As part of revised Innovation Zone, this group of schools will pilot innovative strategies, representing a move toward greater autonomy
Parents and members of the Providence Schools community learned more about the reorganization of the Innovation Zone, specifically the aims of the three schools in the new Trailblazer Cluster, at a Launch Event held on November 13 at Juanita Sanchez High School.
The Trailblazer Cluster was created within the Innovation Zone as an innovative strategy to dramatically improve student achievement and to promote college and career readiness. It was first announced to teachers and staff at the Opening Convocation in August and the launch was designed to explain the rationale and goals behind its development.
Each of the three small clusters of schools within the Innovation Zone – New Schools, United Providence and Trailblazer – has a distinct identity and approach to improving student outcomes while working toward increased school-based decision making.
Increasing school-based autonomy has been an important part of Supt. Dr. Susan Lusi’s strategic plan to dramatically improve student achievement.
Robert Bailey Elementary School and Esek Hopkins and Roger Williams Middle Schools comprise the Trailblazer Cluster within the Innovation Zone. The other clusters are United Providence! with Carl Lauro Elementary School, Gilbert Stuart Middle School and Jorge Alvarez High School. The New Schools Cluster is comprised of the newly reopened West Broadway Middle School and the two new Carnegie Opportunity by Design High Schools scheduled to open in the fall of 2015.
“It is our district-held belief that in order for our students to be contributing members of our city, state and nation, it is our collective and moral imperative that our children are highly educated. We are committed to do whatever it takes to create the conditions in our district for our students to be ready to succeed in their college and career choices,” said Rachel Mellion, executive director of the Innovation Zone.
Noting that the income gap between those with and without college degrees is rising, Mellion added, “We still have a lot of work to do to be sure all of our students graduate college and career-ready.”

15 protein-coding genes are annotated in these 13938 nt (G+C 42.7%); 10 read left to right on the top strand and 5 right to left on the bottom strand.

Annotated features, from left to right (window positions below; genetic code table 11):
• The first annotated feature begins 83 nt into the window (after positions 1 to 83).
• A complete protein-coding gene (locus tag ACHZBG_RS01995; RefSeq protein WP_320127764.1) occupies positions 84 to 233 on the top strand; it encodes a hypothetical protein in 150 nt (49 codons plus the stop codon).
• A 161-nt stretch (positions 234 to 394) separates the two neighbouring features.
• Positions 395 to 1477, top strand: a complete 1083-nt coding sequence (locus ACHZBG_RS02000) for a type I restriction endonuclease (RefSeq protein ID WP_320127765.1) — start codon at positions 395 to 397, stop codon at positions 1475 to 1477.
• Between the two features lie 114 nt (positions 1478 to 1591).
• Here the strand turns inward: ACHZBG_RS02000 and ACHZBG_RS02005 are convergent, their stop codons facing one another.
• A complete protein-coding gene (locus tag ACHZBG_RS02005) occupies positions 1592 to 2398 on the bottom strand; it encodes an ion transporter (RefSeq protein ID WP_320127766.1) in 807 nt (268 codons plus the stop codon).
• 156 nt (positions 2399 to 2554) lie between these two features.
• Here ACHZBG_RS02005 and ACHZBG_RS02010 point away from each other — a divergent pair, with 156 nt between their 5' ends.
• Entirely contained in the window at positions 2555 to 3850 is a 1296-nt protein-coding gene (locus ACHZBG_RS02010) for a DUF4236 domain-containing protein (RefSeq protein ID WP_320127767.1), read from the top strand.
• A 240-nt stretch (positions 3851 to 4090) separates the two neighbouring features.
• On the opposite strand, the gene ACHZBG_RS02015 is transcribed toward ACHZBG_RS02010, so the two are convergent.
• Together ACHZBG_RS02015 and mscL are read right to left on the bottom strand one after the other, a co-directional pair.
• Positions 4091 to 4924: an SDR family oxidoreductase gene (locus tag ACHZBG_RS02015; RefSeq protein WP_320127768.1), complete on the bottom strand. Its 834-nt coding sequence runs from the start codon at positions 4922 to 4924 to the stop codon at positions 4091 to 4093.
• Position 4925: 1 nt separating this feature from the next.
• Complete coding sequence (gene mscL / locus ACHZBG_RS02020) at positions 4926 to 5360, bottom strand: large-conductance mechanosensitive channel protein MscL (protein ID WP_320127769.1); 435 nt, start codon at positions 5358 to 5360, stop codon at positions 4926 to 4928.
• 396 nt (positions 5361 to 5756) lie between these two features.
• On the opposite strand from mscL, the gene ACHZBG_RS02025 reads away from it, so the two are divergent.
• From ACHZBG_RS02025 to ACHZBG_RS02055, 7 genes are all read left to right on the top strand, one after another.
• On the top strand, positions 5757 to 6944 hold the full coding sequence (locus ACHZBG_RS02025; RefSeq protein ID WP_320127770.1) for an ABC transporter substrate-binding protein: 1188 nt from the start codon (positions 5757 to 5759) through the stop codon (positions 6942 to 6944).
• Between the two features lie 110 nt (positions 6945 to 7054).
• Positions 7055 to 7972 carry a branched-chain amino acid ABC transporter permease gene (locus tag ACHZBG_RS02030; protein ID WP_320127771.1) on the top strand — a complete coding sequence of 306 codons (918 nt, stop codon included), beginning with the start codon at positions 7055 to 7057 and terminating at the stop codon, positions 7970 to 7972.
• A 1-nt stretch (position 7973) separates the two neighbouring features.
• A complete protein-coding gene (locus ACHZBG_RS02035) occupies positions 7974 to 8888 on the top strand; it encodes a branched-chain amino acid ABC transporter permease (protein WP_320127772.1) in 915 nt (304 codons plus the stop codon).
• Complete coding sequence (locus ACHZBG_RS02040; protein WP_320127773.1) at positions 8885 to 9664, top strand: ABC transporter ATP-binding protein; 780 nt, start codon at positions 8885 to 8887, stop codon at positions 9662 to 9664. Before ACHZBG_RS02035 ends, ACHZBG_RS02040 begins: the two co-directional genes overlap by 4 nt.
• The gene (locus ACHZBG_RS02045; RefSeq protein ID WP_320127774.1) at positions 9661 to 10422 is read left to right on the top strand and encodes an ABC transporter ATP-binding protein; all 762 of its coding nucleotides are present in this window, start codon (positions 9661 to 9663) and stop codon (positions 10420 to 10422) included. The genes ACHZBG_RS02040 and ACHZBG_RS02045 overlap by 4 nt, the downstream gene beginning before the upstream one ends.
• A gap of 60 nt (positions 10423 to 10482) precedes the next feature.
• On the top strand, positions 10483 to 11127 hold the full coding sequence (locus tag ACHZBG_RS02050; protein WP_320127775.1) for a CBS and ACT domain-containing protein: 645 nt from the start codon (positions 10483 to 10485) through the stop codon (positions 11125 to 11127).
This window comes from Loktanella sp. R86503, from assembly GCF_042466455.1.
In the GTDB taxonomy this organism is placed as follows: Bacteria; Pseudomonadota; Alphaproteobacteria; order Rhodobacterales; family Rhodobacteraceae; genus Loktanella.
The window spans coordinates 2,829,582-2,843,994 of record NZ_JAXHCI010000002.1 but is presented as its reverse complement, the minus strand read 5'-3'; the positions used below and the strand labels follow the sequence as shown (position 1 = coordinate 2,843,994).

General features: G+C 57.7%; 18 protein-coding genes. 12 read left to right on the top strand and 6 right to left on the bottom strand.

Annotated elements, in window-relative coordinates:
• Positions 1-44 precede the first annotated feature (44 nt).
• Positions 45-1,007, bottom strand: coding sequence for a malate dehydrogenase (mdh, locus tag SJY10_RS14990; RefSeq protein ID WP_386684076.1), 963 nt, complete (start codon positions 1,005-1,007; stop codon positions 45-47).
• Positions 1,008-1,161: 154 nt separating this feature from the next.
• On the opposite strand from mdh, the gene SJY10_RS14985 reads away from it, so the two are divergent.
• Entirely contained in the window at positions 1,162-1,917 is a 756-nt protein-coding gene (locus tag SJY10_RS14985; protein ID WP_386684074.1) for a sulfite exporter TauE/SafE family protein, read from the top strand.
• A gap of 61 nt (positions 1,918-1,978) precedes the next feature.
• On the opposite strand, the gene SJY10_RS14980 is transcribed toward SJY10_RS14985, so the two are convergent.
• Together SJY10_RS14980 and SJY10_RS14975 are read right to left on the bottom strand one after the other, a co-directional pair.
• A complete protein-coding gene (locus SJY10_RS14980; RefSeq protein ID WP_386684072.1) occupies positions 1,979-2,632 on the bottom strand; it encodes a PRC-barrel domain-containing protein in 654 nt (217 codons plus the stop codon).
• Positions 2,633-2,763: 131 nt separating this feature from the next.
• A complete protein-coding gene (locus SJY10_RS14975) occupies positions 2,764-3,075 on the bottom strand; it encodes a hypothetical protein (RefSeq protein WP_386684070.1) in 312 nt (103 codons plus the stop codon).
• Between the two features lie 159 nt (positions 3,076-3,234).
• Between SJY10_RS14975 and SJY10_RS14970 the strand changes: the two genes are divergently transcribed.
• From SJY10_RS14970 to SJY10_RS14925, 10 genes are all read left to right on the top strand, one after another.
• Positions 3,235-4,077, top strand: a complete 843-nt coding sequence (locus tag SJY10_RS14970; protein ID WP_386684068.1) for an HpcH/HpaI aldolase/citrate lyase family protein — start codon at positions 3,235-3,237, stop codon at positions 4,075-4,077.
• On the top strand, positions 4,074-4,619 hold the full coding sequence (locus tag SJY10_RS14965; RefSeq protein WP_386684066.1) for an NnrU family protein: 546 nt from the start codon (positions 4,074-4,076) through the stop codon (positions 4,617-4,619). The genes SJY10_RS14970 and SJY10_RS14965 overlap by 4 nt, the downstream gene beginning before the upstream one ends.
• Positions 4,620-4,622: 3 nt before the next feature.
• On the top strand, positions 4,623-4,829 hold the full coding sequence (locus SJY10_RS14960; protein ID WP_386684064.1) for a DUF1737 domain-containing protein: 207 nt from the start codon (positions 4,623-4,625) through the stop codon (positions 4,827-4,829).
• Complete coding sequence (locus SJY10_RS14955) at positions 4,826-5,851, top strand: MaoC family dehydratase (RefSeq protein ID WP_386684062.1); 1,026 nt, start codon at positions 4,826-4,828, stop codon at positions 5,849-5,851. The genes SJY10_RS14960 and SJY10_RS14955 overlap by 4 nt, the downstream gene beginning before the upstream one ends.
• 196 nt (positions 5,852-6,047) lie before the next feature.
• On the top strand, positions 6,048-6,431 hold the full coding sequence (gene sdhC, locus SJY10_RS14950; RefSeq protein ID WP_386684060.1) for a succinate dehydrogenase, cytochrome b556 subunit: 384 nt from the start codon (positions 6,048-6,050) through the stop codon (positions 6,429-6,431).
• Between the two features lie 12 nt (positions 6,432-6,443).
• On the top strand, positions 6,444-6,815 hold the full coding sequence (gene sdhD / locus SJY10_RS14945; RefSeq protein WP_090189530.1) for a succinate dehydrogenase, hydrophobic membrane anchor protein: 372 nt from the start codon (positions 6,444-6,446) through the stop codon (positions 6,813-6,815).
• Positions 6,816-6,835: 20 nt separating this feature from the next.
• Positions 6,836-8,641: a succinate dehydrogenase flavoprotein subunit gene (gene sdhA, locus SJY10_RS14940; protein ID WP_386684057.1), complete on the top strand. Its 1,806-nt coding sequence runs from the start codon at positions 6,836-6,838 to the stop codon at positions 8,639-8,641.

The zone’s differentiated approach provides different permissions and flexibility to pilot new strategies. Functioning as an incubator or laboratory, the Innovation Zone is where new approaches and ideas are allowed to develop and be implemented. The Office of Transformation and Innovation will support the Trailblazer Schools’ strategies while monitoring their progress. Successful initiatives could be replicated in other schools or district-wide.
New innovative changes are already underway in the Trailblazer Schools, Mellion announced. Blended learning, combining traditional classroom instruction with technology, is underway at Bailey, while the school is also piloting the Engage N.Y. math curriculum, which focuses on fewer topics in greater depth. At Hopkins Middle School, a new uniform plan is being implemented while the school is developing a grading policy. At Roger Williams, new English and math enrichment courses are being offered to challenge students at grade level and the school is in the process of designing new career and technical education electives to implement during the next school year.
Keith Oliveira, president of the Providence School Board and a graduate of Hope High School, told parents that greater school autonomy is a whole different philosophy of doing business.
“What we are about to embark upon is necessary,” Oliveira said. “This is a way of making decisions closer to where the students are. The people who know the most about kids and their needs and strengths are our teachers and principals. We want to give schools some measure of authority to serve the kids they know best and that includes the authority to make decisions.”
Oliveira encouraged parents to stay informed and get involved. “Everyone involved is going to have a voice in how those decisions are made, but it’s going to be done gradually. It’s important to understand where we are going as a district and your role in it. You are going to hear more as we move forward,” he said.
Chief of Staff Joseph DiPina, who attended four Providence Schools and graduated from Classical High School, spoke on behalf of Supt. Dr. Susan Lusi, who was unable to attend.
“In our district, under the direction of Supt. Lusi, we are constantly developing and willing to try sound, data-driven new approaches to improve student achievement. Improving outcomes for our students is the main driver of our work in Providence Schools. The Trailblazer Cluster of schools is an important step in that direction.
“We cannot continue to do things in the same way and expect better results. We would just be running in place with that approach,” DiPina added.
According to DiPina, the new reorganization is already promoting increased collaboration, strategic planning and conversations among school leaders and within each school environment. Successful initiatives in the Trailblazer Schools open the possibility that new programs developed and tried in these schools can have an impact on many students in our district.
At the conclusions of the program, winners of the Trailblazer Schools poster contest were announced. Students were asked to prepare a poster that illustrates how their school is preparing them to achieve their dreams. The winners from Esek Hopkins are Kimberlea Ortoleva (1st place), Ranuya Bryant (2nd place), Emory Holmes (3rd place); from Robert Bailey are Aaliyah Stravato (1st place), Meleny Dumelles (2nd place), Jeremiah Bobdilla (3rd place); and from Roger Williams are Madeline Leonardo (1st place), Valentina Barrios (2nd Place) and Stacy Paulino (3rd place).